A graduate of l’École de danse du Québec in 1989, Harold Rhéaume first worked with Danse Partout (Québec) before joining the ranks of the prestigious Dance Lab Group in Ottawa. Under the guidance of Peter Boneham, he began exploring the fundamentals of dance performance and choreographic creation. He settled in Montréal in 1993 and rapidly gained recognition. In 1997, La Presse newspaper said that "…when he dances, Harold Rhéaume radiates such intensity that he seems larger than life, …he is among those who dance to say things and move you." Like Robert Lepage, Rhéaume returned to Québec city, founding his company Le fils d’Adrien danse (his father’s name) in Saint-Roch, which was at the time transforming into a culturally vibrant neighborhood.
With his humanism as well as his interest in clarity of intent, Harold Rhéaume distinguishes himself from other formal and conceptual trends. His pieces are inventive and refined without ever being pretentious. Inspired by day to day life, Rhéaume works from instinct and spontaneity and has a wide spectrum of influences including musicals, theater, painting, modern architecture, jazz and contemporary music. He also distinguishes himself in having his dancers be part of the creative process. Their personalities and personal experiences, and even their limits, are of much importance in shaping the shows.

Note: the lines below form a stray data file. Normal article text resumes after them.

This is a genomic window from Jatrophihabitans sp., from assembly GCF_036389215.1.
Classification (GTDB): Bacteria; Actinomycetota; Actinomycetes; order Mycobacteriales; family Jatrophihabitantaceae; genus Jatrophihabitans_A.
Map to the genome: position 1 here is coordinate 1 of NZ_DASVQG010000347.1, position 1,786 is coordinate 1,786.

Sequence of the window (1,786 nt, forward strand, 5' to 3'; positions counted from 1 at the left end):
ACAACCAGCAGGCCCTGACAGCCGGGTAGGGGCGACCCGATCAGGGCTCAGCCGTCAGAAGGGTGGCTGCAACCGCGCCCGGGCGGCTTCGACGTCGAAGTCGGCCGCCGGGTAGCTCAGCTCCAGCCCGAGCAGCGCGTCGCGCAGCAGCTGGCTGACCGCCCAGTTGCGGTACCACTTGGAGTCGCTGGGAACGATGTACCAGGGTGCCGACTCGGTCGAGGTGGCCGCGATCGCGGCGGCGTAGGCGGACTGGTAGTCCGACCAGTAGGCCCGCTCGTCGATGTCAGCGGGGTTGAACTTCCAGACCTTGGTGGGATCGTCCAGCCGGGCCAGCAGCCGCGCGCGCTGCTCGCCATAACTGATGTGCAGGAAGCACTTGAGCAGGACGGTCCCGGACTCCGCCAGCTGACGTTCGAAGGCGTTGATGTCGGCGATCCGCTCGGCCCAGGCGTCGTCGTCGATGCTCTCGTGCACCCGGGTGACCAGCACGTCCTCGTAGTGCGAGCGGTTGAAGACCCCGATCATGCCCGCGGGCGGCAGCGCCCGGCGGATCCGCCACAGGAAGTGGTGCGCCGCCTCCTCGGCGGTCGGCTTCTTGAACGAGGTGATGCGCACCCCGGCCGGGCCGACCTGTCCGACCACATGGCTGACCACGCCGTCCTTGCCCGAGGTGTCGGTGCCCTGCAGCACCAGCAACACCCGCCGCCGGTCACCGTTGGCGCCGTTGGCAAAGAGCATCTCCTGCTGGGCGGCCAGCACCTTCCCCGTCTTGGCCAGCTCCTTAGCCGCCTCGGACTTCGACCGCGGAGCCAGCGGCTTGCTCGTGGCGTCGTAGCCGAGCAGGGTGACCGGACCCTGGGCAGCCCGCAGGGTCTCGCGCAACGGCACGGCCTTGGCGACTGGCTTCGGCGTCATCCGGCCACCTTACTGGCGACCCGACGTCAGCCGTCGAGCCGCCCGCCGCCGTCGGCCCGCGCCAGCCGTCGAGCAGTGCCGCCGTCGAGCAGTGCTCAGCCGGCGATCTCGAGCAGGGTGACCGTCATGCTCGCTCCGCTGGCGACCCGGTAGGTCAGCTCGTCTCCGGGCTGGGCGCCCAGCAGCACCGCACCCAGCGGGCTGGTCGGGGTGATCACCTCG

Openly homosexual, the choreographer responds with humor when a journalist asks him if all contemporary dancers are gay : "That is wholly exaggerated. I’d say 90%!"
In addition to the choreographic work with his own company, Harold Rhéaume has worked with Cirque du Soleil and contributed to theater, cinema and opera. He is a teacher of physical expression at the Conservatoire d’art dramatique de Québec, as well as choreographic creation at l’École de danse de Québec and l’École de danse contemporaine de Montréal.